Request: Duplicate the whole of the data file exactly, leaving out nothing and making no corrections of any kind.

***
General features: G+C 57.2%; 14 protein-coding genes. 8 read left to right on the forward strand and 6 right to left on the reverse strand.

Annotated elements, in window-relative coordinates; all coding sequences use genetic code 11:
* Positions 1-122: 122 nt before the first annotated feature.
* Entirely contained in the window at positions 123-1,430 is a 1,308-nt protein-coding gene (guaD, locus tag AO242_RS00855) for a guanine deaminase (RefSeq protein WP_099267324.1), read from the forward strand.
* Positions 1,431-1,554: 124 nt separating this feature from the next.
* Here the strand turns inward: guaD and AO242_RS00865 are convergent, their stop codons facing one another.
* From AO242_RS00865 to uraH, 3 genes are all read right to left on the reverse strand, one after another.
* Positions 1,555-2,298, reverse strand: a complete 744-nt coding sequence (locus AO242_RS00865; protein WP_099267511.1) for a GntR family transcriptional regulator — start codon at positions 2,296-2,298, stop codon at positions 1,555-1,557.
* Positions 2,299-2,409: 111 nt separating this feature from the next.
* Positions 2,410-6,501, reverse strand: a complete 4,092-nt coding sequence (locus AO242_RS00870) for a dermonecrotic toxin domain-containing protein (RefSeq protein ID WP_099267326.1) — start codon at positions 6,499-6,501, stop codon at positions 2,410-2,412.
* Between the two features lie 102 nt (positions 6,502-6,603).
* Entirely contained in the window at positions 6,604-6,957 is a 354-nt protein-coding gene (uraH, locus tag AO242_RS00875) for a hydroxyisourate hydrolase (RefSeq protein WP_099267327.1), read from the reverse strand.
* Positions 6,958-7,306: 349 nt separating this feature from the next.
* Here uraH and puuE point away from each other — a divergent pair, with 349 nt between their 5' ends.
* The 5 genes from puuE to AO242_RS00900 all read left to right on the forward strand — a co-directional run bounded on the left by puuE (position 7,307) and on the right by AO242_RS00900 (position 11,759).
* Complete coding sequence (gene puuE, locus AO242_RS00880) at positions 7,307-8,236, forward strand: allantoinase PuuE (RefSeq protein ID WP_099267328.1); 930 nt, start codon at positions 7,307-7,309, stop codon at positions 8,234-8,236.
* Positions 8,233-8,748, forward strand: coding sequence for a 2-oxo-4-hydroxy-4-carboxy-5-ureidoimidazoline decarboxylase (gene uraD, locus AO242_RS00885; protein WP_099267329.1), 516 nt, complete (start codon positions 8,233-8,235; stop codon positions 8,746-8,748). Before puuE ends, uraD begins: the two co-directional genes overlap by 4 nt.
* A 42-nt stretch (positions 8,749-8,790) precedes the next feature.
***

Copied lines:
General features: G+C 57.2%; 14 protein-coding genes. 8 read left to right on the forward strand and 6 right to left on the reverse strand.

Annotated elements, in window-relative coordinates; all coding sequences use genetic code 11:
* Positions 1-122: 122 nt before the first annotated feature.
* Entirely contained in the window at positions 123-1,430 is a 1,308-nt protein-coding gene (guaD, locus tag AO242_RS00855) for a guanine deaminase (RefSeq protein WP_099267324.1), read from the forward strand.
* Positions 1,431-1,554: 124 nt separating this feature from the next.
* Here the strand turns inward: guaD and AO242_RS00865 are convergent, their stop codons facing one another.
* From AO242_RS00865 to uraH, 3 genes are all read right to left on the reverse strand, one after another.
* Positions 1,555-2,298, reverse strand: a complete 744-nt coding sequence (locus AO242_RS00865; protein WP_099267511.1) for a GntR family transcriptional regulator — start codon at positions 2,296-2,298, stop codon at positions 1,555-1,557.
* Positions 2,299-2,409: 111 nt separating this feature from the next.
* Positions 2,410-6,501, reverse strand: a complete 4,092-nt coding sequence (locus AO242_RS00870) for a dermonecrotic toxin domain-containing protein (RefSeq protein ID WP_099267326.1) — start codon at positions 6,499-6,501, stop codon at positions 2,410-2,412.
* Between the two features lie 102 nt (positions 6,502-6,603).
* Entirely contained in the window at positions 6,604-6,957 is a 354-nt protein-coding gene (uraH, locus tag AO242_RS00875) for a hydroxyisourate hydrolase (RefSeq protein WP_099267327.1), read from the reverse strand.
* Positions 6,958-7,306: 349 nt separating this feature from the next.
* Here uraH and puuE point away from each other — a divergent pair, with 349 nt between their 5' ends.
* The 5 genes from puuE to AO242_RS00900 all read left to right on the forward strand — a co-directional run bounded on the left by puuE (position 7,307) and on the right by AO242_RS00900 (position 11,759).
* Complete coding sequence (gene puuE, locus AO242_RS00880) at positions 7,307-8,236, forward strand: allantoinase PuuE (RefSeq protein ID WP_099267328.1); 930 nt, start codon at positions 7,307-7,309, stop codon at positions 8,234-8,236.
* Positions 8,233-8,748, forward strand: coding sequence for a 2-oxo-4-hydroxy-4-carboxy-5-ureidoimidazoline decarboxylase (gene uraD, locus AO242_RS00885; protein WP_099267329.1), 516 nt, complete (start codon positions 8,233-8,235; stop codon positions 8,746-8,748). Before puuE ends, uraD begins: the two co-directional genes overlap by 4 nt.
* A 42-nt stretch (positions 8,749-8,790) precedes the next feature.